Living in a Flat-Screen World??

Posted: August 3, 2013 in World On The Edge

The MoviegoerRecently, I re-read The Moviegoer by Walker Percy. I’d read it  many years ago–because it had won The National Book Award and because Percy was a southerner from New Orleans, a Catholic, and a physician.

I liked the book, but in my naïve and youthful perspective, it was just a story about a man who went to movies to see himself in the lives of movie stars. I didn’t understand much about life back then. I didn’t know that life can turn on you and that you have to have an absolute anchor or the currents will steer you where you don’t intend to go. Now I realize all that was Percy’s theme in the novel.

Though it was written decades ago, The Moviegoer has much to say about today’s reality-show-world whose ‘stars’ are heroes to many. It speaks to the values that we DON’T expect from Hollywood or from the flat-screened, superficial world of television that we follow. In the novel, this is the kind of world the main character, Binx Bolling, has taken for his own reality, but it’s a reality he begins to question: Why is he here? What is his purpose?

Binx initiates a personal ‘search’ for answers he never seems to find because he looks in the wrong places. In his mind, he converses with a screen star– Rory Calhoun, a popular actor of Percy’s time—about sex, about money; all important to Binx. His drug-addicted paramour and cousin, Kate, claims to be part of Binx’s search, too, but what she wants is Binx to tell her what to do. She’s a follower,  too afraid  to“act” on her own. In fact, neither of them have the courage or stamina to “act.” Both have come through tragedy—Binx the Korean War, Kate the loss of someone she may have loved. Their hard times have made them searchers, but still, they use excuses to avoid being decisive.

Walker Percy’s descriptions of place, especially New Orleans, as well as every character playing on the screen of Binx’s mind, are close to impeccable. There is no question of what Percy wants us to see–that Binx does not take in the true, indeed divine, essence of life, in himself or in others. The one exception is his half-brother, Lonnie, who of all his family members, is the bonus in Binx’s life.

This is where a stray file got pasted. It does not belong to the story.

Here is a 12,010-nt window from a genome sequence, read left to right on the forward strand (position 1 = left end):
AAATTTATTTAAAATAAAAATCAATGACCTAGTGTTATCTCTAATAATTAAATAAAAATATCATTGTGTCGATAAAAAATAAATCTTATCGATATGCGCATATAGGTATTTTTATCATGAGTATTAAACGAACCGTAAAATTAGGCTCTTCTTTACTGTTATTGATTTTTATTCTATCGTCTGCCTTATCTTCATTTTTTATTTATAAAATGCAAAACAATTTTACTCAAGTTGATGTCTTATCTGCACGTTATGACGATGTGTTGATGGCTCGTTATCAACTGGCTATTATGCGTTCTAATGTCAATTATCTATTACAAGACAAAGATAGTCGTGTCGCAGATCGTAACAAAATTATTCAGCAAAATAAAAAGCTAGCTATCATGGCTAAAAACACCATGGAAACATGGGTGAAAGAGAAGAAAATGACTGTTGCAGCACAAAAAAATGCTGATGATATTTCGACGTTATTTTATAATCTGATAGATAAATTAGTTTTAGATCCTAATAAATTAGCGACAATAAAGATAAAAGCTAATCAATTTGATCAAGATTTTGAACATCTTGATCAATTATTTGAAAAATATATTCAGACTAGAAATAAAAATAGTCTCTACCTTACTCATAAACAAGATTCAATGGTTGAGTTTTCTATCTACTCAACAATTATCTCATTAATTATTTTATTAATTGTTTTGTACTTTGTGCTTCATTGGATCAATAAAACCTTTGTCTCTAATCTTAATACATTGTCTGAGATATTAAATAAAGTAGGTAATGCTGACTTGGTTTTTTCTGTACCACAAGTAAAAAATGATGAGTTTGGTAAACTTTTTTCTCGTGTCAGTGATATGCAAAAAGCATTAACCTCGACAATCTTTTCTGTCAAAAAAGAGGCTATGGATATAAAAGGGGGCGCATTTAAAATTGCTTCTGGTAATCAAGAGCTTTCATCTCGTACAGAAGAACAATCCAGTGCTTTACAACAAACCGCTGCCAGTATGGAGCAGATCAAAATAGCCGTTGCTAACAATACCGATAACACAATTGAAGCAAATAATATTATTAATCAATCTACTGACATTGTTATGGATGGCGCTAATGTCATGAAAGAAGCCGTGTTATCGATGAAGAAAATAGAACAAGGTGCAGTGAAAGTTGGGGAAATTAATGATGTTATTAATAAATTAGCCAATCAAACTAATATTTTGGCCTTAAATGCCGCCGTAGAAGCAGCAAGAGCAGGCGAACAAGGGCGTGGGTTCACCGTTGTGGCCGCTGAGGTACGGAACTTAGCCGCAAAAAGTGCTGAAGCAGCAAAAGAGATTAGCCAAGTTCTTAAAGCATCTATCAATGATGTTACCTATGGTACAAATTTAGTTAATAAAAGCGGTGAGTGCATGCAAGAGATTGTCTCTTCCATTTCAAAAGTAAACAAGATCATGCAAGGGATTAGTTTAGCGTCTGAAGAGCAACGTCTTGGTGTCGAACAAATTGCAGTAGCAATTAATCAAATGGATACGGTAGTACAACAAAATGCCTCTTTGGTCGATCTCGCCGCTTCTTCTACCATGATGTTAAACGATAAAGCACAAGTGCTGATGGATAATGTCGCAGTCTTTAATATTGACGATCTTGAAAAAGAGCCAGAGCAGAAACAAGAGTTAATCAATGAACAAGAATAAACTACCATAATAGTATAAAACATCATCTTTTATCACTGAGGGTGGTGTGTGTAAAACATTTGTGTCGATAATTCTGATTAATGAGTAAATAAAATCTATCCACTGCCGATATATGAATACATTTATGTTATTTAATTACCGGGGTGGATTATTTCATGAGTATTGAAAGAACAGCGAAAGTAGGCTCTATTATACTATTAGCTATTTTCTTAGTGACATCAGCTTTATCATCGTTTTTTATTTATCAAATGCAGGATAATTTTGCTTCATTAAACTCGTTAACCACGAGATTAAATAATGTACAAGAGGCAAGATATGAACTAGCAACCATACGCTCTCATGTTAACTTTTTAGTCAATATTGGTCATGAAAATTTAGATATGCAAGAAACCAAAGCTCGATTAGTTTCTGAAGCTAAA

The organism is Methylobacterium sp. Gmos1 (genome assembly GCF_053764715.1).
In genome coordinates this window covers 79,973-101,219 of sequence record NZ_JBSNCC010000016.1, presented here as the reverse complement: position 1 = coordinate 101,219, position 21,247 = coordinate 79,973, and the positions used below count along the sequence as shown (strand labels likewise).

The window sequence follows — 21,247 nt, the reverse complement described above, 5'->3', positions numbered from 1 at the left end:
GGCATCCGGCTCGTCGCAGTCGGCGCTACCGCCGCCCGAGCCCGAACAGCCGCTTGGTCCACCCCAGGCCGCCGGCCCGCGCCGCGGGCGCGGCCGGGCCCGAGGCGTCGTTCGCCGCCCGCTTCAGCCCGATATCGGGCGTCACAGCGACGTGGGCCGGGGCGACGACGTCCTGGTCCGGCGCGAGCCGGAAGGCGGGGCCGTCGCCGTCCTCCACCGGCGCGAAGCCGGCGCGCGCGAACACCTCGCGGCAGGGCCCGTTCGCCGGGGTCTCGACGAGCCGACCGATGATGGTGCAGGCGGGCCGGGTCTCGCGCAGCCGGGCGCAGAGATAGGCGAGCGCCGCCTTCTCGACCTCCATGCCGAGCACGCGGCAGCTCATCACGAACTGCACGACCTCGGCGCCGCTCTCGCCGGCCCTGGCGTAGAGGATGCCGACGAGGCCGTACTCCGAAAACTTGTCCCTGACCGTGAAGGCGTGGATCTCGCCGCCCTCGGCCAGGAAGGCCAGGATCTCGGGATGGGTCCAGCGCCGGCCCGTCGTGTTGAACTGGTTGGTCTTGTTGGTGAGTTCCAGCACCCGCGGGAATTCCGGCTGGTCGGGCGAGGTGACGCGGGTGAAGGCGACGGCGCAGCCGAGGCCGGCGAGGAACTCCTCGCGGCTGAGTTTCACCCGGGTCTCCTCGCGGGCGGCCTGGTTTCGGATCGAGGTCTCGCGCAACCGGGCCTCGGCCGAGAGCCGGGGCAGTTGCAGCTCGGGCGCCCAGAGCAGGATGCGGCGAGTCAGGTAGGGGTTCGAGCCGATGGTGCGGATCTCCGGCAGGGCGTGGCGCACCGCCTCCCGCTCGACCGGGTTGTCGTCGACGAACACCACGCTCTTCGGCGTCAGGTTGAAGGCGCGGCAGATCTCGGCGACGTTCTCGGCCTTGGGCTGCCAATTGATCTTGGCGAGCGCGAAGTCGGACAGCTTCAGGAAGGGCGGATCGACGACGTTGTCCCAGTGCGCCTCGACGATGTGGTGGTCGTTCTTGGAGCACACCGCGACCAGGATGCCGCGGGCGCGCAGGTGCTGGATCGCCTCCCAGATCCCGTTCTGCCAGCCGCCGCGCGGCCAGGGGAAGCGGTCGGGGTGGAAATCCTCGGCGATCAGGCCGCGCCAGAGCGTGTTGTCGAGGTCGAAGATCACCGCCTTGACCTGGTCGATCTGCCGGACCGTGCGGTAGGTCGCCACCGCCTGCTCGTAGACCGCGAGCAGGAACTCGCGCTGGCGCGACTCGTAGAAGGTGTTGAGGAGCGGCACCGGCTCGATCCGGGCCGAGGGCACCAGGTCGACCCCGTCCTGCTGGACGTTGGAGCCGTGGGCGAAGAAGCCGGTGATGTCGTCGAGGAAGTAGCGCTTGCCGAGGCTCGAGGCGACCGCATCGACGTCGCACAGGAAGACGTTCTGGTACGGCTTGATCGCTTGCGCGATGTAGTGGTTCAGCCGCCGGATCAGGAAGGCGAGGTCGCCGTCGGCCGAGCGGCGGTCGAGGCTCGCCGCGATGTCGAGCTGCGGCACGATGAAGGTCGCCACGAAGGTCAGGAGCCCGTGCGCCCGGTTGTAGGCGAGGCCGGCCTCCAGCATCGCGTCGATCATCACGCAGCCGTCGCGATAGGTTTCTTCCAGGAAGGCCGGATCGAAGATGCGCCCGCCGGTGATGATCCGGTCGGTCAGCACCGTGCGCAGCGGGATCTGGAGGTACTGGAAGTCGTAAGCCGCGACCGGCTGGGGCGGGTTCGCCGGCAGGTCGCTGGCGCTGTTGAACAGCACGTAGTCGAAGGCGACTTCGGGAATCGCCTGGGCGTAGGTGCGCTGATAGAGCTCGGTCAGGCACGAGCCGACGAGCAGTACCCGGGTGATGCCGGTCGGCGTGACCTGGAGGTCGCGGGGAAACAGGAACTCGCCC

Finally, in the last pages of the book, it is Ash Wednesday, and Percy sets forth serious questions for Binx, and for his readers. Binx isn’t watching a movie, but a black man coming out of church.

“His forehead is an ambiguous sienna color and pied: it is impossible to be sure that he received ashes.… It is impossible to say why he is here. Is it part and parcel of the complex business of coming up in the world? Or is it because he believes that God himself is present here at the corner of Elysian Fields and Bons Enfants? Or is he here for both reasons: through some dim dazzling trick of grace, coming for the one and receiving the other as God’s own importunate bonus? It is impossible to say.”

Walker Percy is a Catholic writer of the highest sort. His handling of the first-person narrative is wonderful. His insight into people is brilliant. The Moviegoer is powerful for many reasons—not the least is that it stirs the reader’s consideration of a ‘search’  into his own, perhaps flat-screen, reality. Even if you’ve read it before, another read is well worth it.

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